You walk along the campsite’s edges, sprawling onto Mason Smith’s Road like overgrown grass. Gravel flicks back up against your calves as you waltz down in flip-flops, before you fling them aside and your toes seep through soft sand. You trace footprints through the sands, following their every course, leaving your own mark. You map yourself along the shoreline, through volcanic rocks, through reefs and dilapidated jetties. You pass houses you always wanted, and pass spots where you used to dig and play. The sandcastles have long blown away.

 In the distance, you can see Phillip Island and Seal Rock, sprouting from wading waves into pale grey clouds. You can see the ten kilometres of azure water, a basin for dolphins and seals, weedy sea dragons and great white sharks. You remember your Dad surfing the point, etching his surfboard like a pen across the waves, white water spraying into the air, disappearing. You remember swimming with an inflatable Simpsons doughnut, now long since deflated, waving back at your parents on the shoreline. You remember Alfie, running back from his vigil alongside Mum and Dad, doggie-paddling towards you. Talk, Alfie, you would say, and he would sing along with the splashes on the water. Somewhere in the sands he remained, and you think, I’m sure he is still singing, here, down Balnarring Beach.

You remember the cliffside, and Sienna talking about the light from the Moon. Her, with that glint in her eyes when she knew she was being silly, but was going along with it all anyway. You remember smiling, and thinking, she must think I’m an idiot too. Then you laugh, because you think that maybe you just want to be an idiot with her forever. And you listen to ‘Merry Christmas Mr. Lawrence’ together as you plunge through seaweed and sand, holding back your hair from the wind and smiling, and thinking, ‘I love you.’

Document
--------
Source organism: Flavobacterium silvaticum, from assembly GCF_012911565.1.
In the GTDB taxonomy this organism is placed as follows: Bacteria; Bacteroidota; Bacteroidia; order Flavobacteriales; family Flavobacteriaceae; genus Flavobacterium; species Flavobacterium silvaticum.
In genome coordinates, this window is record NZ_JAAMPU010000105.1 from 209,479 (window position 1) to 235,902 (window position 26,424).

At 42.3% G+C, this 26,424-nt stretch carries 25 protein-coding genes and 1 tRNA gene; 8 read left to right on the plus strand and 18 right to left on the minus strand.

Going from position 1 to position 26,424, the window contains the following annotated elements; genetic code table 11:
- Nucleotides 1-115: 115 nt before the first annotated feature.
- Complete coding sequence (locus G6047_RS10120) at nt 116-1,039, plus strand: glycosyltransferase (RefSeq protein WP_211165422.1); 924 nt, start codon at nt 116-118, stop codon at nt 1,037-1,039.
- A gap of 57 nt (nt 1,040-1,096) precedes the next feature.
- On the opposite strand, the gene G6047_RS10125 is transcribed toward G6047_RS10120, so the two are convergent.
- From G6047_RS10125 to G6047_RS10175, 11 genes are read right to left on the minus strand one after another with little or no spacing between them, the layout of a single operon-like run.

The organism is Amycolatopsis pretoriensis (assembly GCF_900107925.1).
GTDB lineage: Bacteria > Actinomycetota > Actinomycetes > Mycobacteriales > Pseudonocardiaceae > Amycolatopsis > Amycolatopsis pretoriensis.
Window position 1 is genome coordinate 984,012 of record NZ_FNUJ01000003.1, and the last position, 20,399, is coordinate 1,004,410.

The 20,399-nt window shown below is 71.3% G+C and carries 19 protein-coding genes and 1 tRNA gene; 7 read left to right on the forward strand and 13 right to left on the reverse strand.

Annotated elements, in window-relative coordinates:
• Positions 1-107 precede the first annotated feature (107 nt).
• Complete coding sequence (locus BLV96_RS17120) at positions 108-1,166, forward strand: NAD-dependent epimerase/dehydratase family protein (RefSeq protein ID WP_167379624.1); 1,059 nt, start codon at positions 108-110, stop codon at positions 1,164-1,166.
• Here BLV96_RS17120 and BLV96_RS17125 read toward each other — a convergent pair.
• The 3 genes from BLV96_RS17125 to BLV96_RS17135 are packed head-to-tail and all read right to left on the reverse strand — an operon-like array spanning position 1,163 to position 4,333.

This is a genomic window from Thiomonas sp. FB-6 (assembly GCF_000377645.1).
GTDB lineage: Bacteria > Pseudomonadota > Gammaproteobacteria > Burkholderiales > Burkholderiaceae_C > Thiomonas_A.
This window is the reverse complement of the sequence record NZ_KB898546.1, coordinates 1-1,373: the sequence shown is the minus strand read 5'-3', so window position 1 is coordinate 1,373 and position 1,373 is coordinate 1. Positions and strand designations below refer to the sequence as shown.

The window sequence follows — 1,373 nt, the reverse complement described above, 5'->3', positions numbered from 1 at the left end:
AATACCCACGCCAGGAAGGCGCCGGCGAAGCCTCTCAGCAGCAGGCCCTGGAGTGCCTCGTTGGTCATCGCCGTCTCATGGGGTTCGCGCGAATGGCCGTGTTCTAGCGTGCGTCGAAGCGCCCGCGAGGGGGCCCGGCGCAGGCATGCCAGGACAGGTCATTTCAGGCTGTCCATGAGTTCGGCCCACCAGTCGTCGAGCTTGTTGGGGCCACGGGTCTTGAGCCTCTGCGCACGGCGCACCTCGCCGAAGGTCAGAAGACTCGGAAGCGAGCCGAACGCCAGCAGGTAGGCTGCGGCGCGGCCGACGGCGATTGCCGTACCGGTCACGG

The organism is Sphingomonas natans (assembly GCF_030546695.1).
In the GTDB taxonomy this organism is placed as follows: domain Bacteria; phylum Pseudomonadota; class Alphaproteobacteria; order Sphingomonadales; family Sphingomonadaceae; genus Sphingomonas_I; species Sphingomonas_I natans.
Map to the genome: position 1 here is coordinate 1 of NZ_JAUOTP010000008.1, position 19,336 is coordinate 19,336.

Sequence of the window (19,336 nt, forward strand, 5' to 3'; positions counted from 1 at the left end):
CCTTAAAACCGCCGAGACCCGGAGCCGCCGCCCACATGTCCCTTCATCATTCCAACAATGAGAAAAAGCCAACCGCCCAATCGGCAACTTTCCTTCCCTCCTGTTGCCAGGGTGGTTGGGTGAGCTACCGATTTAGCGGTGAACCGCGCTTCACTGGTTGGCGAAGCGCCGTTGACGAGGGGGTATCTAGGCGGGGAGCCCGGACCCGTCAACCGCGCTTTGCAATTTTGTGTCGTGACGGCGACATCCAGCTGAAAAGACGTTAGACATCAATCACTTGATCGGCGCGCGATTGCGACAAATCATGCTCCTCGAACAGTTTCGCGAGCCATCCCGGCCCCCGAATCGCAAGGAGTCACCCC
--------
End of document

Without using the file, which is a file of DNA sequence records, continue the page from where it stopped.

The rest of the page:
You remember New Years and fireworks. You remember skinny dipping and drinks with mates – beers still buried in the sands, a tantalising maybe, an alluring possibility that one day you will be old, and you’ll return to find nostalgic treasures of decades long past, with friends no different to as they were then. You remember standing in the sinking sand with Abdul, the water warm and whispering along its waves. You remember talking about her, and your mistakes. You remember talking about Dad, and where he used to surf, just over there. You remember talking about Alfie, and how he would sing – just like this. 

You remember your back on the sand, your eyes on the stars, and your mind on the water. You remember the waves releasing their white foams upon the shores, shuddering through the sand before leaving again. 

They retreat, and all is quiet again, before they snuggle back up to you once more. You feel the cold whispers on you, and you remember.

Your body is anchored by Balnarring Beach.

Will Hunt

The author Will Hunt

Leave a Response